The Islamic State may not have high-tech factories cranking out the latest in armored vehicles, but they do have blowtorches, steel plating, and captured garages. The result were vehicles that looked like they were driven off the set of a post-apocalyptic movie—but were quite effective against militias and other armed groups equipped with even less. Two in particular, “mobile battle fortresses” as the Oryx Blog describes them, looked like medieval castles on tank tracks.
In the mid-2010s the terrorist group known as the Islamic State quickly spread across Iraq and Syria, conquering large swathes of territory. IS, also known as Daesh, fanned out quickly across the Middle East, taking advantage of instability in the two countries to form their own totalitarian government. The group spread rapidly due to its ability to quickly incorporate captured weapons, including armored vehicles, into its ranks for fresh advances into new territory.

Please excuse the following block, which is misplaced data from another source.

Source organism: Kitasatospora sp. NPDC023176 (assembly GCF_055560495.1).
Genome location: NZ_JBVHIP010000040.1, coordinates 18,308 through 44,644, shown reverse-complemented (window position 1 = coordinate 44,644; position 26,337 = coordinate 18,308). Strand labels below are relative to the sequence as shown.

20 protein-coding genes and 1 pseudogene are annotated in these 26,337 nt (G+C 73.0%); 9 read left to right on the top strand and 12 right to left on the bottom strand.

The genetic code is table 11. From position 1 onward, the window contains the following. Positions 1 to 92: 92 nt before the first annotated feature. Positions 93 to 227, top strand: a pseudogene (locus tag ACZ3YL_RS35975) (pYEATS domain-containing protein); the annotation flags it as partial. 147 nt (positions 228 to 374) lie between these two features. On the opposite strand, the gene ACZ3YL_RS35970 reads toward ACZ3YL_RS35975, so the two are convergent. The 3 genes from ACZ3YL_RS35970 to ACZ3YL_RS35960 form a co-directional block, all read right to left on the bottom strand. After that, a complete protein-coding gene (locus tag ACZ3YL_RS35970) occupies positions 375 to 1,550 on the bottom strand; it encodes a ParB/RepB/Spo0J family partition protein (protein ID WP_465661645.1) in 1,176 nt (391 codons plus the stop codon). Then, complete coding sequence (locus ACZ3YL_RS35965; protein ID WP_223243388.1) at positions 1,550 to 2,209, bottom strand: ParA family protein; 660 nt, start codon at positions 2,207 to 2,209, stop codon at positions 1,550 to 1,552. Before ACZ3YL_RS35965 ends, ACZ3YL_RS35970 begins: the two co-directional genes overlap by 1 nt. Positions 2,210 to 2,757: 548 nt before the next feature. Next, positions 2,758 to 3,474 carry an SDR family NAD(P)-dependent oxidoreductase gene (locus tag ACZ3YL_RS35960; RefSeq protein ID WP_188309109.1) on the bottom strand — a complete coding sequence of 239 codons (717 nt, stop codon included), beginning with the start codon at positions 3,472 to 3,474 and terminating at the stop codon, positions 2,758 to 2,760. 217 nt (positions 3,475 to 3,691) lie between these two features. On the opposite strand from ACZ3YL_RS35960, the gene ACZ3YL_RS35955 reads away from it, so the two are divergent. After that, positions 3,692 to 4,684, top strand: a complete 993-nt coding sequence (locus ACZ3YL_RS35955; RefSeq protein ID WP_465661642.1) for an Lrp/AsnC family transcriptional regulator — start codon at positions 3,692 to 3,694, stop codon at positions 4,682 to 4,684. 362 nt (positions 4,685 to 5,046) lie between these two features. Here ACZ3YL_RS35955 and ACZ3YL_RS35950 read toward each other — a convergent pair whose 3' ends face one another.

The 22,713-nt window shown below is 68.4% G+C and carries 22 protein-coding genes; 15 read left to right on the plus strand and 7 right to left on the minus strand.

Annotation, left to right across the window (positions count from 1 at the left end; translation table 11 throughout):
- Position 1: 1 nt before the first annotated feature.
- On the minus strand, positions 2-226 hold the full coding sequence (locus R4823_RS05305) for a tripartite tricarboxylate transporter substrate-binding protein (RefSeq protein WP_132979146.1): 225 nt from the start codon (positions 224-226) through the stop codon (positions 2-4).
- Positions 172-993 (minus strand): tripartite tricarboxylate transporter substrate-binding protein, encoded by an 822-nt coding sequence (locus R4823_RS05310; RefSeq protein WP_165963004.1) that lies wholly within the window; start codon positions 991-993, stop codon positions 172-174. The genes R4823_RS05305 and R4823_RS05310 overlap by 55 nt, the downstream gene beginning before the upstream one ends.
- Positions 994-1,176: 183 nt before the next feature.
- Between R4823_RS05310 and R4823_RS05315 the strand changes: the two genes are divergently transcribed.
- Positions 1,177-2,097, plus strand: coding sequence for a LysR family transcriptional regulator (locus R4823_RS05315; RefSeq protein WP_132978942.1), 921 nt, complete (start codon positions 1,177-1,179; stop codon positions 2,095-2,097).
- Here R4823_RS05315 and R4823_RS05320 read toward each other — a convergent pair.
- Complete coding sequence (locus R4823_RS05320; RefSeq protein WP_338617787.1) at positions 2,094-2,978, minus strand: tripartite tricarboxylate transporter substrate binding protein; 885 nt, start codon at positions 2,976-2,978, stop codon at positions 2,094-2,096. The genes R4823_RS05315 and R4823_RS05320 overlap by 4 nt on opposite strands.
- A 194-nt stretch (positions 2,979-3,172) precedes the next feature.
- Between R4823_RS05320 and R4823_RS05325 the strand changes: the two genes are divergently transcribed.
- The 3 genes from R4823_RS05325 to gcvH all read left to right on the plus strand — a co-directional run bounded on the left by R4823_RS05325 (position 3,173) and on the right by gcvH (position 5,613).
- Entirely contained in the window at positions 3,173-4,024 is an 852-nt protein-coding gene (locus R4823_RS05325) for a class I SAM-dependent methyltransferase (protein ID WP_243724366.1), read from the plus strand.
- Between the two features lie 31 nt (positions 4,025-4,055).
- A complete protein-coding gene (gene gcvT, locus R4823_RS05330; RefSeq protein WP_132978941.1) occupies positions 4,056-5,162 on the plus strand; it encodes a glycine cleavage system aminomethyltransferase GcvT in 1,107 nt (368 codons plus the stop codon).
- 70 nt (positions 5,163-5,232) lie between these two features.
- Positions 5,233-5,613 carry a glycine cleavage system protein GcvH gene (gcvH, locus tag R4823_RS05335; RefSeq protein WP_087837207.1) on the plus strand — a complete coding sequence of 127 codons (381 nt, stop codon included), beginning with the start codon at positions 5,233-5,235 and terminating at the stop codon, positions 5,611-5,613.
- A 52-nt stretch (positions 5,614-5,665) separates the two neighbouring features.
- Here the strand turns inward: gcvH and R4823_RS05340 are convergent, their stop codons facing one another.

Not all of Daesh’s armored vehicles were real tanks and armored personnel carriers. The Oryx Blog has a new article on two “mobile battle fortresses” used in the battle for Mosul, Iraq. These vehicles were originally Ukrainian BTS-5B armored recovery vehicles (ARVs) purchased by the Iraqi government to tow away its T-72 main battle tanks.